The first we had trying to resolve this issue was in 2002,
but it was not resolved to my satisfaction. Hopefully, we can
get the issue resolved on Friday. Until then, these cars will
be impounded. We will wait and see.
Evans defeated the head of the county marshals office,
E. C. Brogan, in last weeks General Election. Brogan was
reportedly in the marshals office Monday morning while
the cars were being impounded, but he did not come outside.
Deputies confiscated the cars after making an inventory of each
vehicles contents and photographing the inside of the vehicles.
The three cars were then loaded on skid tow trucks and taken
to the impound yard at the sheriffs office complex.
This issue has been on-going ever since (the marshals
department) was started, Evans said. It was stated
that they would have the same power as deputies. Thats
not so. They have no authority to stop anybody or make arrests.
This issue has got to be resolved. They are portrayed as something
they are not. They look like law enforcement officers, but they
are not. Were not going to tolerate this anymore.
Evans said one of his problems is that the public often believes
the county marshals are his officers.
That is my contention, he said. When they roll
up there and they write Granny a ticket for burning
leaves, they think its one of my officers. They even have
our insignias, or sheriffs star, on their shirts.
OKs Arcade water deal
But county authority, new BOC members opposed to plan
Jefferson city officials gave final agreement Monday night to
a plan being pushed by the current board of commissioners that
will take away a large area of water and sewerage service from
the county water authority and give it to Arcade.
The move could spark another round of intense, and complex, political
fighting as the Jackson County Water and Sewerage Authority sees
its financial stability threatened by the splintering of its
This week the new chairman of the authority, Phillis Holland,
sent a letter to Georgia Department of Community Affairs commissioner,
Mike Beatty, asking the DCA to postpone approving the deal. She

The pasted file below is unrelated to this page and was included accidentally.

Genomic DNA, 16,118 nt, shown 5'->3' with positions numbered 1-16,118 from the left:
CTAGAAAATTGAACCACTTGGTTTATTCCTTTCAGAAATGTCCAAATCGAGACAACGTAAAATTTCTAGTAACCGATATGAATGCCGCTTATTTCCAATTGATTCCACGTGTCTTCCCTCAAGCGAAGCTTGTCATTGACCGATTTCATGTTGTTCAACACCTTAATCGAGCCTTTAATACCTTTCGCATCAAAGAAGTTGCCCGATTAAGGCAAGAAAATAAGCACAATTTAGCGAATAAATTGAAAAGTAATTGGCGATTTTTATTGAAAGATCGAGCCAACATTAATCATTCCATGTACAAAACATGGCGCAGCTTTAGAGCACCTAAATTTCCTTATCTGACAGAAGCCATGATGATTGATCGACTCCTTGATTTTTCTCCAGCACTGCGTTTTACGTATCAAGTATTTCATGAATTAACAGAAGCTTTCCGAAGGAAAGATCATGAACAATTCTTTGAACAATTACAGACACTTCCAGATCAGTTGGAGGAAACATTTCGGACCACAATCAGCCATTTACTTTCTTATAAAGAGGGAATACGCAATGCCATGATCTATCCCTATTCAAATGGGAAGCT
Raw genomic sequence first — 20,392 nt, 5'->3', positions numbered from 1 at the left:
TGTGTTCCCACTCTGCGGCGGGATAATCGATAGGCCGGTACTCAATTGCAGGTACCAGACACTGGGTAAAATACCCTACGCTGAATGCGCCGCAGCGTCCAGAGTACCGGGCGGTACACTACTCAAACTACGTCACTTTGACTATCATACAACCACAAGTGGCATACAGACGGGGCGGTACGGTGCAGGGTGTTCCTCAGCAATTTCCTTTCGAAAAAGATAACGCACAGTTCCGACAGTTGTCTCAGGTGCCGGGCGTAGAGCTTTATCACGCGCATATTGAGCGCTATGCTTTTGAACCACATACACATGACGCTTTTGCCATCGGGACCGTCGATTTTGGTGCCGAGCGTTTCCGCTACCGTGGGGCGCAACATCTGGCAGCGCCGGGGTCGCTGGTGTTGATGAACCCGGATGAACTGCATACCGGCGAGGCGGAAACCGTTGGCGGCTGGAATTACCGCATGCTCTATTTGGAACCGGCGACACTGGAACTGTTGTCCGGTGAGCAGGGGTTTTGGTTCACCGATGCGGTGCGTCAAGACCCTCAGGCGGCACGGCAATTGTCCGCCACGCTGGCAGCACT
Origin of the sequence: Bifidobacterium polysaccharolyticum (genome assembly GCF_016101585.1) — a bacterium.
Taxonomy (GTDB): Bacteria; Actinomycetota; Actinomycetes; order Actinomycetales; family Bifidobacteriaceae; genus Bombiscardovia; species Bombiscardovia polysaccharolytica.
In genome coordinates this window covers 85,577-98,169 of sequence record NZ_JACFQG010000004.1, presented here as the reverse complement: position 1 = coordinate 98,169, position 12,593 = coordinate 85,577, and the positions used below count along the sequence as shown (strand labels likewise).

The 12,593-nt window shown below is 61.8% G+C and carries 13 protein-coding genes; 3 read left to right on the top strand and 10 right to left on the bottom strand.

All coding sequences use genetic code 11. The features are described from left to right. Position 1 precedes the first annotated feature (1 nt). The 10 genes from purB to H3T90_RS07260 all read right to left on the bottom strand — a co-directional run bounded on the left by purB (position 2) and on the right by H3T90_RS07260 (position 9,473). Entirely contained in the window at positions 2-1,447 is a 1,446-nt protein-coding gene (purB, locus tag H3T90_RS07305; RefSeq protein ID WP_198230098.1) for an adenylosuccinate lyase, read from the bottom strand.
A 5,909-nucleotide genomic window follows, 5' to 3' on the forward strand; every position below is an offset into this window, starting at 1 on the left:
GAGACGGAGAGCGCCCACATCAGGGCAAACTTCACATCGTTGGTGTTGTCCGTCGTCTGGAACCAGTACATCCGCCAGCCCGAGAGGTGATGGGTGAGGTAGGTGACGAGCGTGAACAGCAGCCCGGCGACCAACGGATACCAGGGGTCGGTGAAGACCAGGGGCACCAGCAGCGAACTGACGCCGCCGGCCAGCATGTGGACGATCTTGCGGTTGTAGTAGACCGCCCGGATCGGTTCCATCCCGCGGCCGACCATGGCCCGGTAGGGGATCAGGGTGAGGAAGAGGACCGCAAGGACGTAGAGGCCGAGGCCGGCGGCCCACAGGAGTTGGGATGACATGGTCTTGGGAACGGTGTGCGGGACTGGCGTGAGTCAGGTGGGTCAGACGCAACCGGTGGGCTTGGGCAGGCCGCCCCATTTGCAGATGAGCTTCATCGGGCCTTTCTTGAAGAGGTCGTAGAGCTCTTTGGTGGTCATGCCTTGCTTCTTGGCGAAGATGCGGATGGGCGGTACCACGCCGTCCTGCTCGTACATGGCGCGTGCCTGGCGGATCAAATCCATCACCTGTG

hints in the letter that the authority is prepared to litigate
the matter if the agreement, known as House Bill 489, moves forward.
In addition to an impending high-stakes political brawl, giving
Arcade a water and sewer service area could also mean that the
way is being paved for one, or possibly two, large high-density
SUMMIT MEETING LAST WEEK
At a meeting last week between many of the key players involved
in the issue, Arcade mayor Doug Haynie insisted that the town
be given a large swath of water and sewerage service territory
in and around the town, including the area which includes 3,000
acres of potential development. Haynie said Arcade wants to control
its own destiny.
On the table is a plan for a 2,000+ housing development by a
group of Gwinnett County developers. Another project of a similar
size on 1,300 acres is also reportedly being discussed.
But county water officials, and the three newly-elected members
of the board of commissioners, told Haynie at the meeting that
giving away the water service territory to Arcade would put the
countys ability to pay its water authority bond debts in
jeopardy and would shift the cost of those debts to all other
county water system customers. And officials said that if the
county water system isnt allowed to grow, it could mean
that property taxpayers will have to ante up to help pay the
Also at last weeks meeting, county school system officials
expressed caution to all the parties involved about allowing